About four months ago a cloud of doom fell on my project, one more potent than your typical moment of doubt. For over a week I felt this hunch that I'd never finish the game. I couldn't put my finger on why I felt that way, I just felt it, deep down in my bones, and it was sapping my will to continue.
I hate sourceless anxiety, so for the next few days I paid close attention to when the feeling would strike. I found it hit me hardest when dealing with to-do lists - writing them, checking off completed items, disposing of them - basically whenever I touched the wretched things.
Yeah. To-do lists. That threw me for a loop. It was like finding out that my shoes were to blame, or my stylus. They're so... benign.
But like any useful tool, to-do lists have rules of operation. And it turns out I was breaking them. Oh I followed the basic rules well enough, we all know them:
- Don't list tasks unless they're specific and concrete
- Don't list tasks you can't finish by the end of the day
- Don't start working until your to-do list is finished
- Don't stop working until you've finished every task
But there's another rule I didn't follow, a golden rule, and that's what summoned my cloud of doom:
- When you've finished the tasks on your list, STOP WORKING.
I said STOP WORKING. Pencils down.
If you're like me, your first thought is 'Fuck off, you're crazy.' If you're motivated, you're supposed to keep working, right? You'd be a fool not to use that energy. Who knows if you'll feel the same way tomorrow? It's use it or lose it. For as long as I can remember, this is how I've conceptualized motivation - these days I call it solar-powered motivation. When the sun's out, keep going. Because you're SOL when it's not out, and you can't control the weather.
Well, it turns out this was my big problem. And thanks to my little to-do list problem, I was lucky enough to discover that motivation is steam powered, not solar powered.
Backing up a minute, how exactly was my doom cloud summoned? Well, how about some gratuitous visual aids to demonstrate?
Every night I went to sleep feeling like crap. And every morning it felt like I was waking up to a crime scene. All because I assumed it was 'wasteful' not to work when I felt motivated. This cycle chewed up any memory of what I'd accomplished during the day and left only the bitter aftertaste of what I hadn't accomplished while pressing forward without a to-do list. Over time that dark cloud started to infect the whole cycle.
When I realized what was happening, I decided to try stopping after my last task. I really didn't like the idea of wasting my motivation, but I figured I couldn't possibly make things worse, and something had to change.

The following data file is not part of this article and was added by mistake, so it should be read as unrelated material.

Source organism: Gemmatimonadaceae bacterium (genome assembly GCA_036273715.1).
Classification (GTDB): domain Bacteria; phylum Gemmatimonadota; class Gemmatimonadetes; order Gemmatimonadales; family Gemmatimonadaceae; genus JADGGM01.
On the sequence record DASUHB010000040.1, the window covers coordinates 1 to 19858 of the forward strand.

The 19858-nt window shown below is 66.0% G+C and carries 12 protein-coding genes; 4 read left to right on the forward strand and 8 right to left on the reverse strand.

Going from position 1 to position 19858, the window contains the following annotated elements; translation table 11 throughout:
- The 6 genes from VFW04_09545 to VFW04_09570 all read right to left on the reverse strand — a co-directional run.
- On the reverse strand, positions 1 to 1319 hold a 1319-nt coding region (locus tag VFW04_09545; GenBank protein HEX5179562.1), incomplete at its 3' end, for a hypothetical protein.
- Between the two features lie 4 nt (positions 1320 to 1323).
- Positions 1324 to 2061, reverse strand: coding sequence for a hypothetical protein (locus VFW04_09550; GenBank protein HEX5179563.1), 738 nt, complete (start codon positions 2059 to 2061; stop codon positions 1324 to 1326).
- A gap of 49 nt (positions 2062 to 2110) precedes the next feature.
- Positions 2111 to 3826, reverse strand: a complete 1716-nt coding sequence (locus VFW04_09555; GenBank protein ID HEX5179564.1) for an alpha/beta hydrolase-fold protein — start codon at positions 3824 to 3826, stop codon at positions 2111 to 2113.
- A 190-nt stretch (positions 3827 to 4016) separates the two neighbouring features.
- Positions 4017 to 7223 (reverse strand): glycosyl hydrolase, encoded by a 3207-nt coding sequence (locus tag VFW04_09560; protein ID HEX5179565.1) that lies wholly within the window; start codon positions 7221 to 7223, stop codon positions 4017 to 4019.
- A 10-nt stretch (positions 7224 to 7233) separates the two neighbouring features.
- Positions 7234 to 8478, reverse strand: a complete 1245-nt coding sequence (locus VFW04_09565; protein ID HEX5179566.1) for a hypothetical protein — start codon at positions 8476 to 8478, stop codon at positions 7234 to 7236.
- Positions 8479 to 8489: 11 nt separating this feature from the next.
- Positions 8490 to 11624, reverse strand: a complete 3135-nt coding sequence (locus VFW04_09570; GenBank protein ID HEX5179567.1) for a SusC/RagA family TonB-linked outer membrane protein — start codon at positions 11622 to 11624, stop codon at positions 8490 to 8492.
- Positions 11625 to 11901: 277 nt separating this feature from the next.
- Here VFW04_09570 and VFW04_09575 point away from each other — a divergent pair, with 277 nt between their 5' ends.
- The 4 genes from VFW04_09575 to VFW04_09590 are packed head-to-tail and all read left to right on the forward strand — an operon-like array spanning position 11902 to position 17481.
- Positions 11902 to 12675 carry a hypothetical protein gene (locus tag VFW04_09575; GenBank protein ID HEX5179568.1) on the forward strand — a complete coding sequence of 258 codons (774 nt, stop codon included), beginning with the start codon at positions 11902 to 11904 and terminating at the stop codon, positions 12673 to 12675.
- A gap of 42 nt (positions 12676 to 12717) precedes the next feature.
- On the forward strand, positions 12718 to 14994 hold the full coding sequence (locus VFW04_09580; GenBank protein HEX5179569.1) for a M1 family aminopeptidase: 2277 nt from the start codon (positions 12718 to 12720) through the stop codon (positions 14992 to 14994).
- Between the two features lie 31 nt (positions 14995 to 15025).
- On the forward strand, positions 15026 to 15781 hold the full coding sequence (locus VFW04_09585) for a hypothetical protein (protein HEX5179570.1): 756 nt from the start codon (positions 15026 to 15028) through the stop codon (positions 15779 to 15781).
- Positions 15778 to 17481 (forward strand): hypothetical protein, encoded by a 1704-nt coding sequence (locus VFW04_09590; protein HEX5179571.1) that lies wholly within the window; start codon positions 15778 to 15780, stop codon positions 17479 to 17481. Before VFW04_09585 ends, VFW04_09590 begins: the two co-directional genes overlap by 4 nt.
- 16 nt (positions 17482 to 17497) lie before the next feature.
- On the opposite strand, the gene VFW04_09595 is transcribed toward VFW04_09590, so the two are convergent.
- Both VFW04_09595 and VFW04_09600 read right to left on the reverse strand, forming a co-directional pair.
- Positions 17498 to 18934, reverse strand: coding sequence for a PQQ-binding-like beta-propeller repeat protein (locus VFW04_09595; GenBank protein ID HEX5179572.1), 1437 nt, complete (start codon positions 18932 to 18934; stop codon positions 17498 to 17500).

This was the result:
Ah. Much better. (Result is in no way exaggerated to support my point.)
The expected result was that I avoided going to bed in a funk. The unexpected result was that my motivation actually built up pressure during my downtime, and by the next morning I was rearing to go. Quite the opposite of use it or lose it - by letting the pressure build, I gained more momentum. Sort of like a steam engine, right?
That was four months ago. So far the result hasn't varied. Every time I've slipped and worked past my to-do list, I've regretted it. In contrast, I haven't once regretted stopping while I was ahead.
At this point you might be wondering why I bother with terms like steam powered and solar powered in the first place. If we're honest, the analogies are weak the artificial boundary between the two reeks of the oversimplified bullshit you find in self-help books. Try the Steam Powered Motivation™method for only three easy installments of $19.95 - learn to let go of your inner solar panel.
Never underestimate how useful a quick mantra can be when trying to break an old habit, even a silly one. Whenever I feel anxious at the thought of wasting my motivation by stopping - and I still do, every time, though it's getting easier - I need only repeat steam powered, not solar powered to remind myself of everything I just covered here. Sometimes the dumber part of your brain needs to literally be told what's happening before it will relax.
I can't believe I got this far without mentioning steampunk. Why not close with another gratuitious visual?
Next post: I'll actually tell you about the game I'm making. Honest.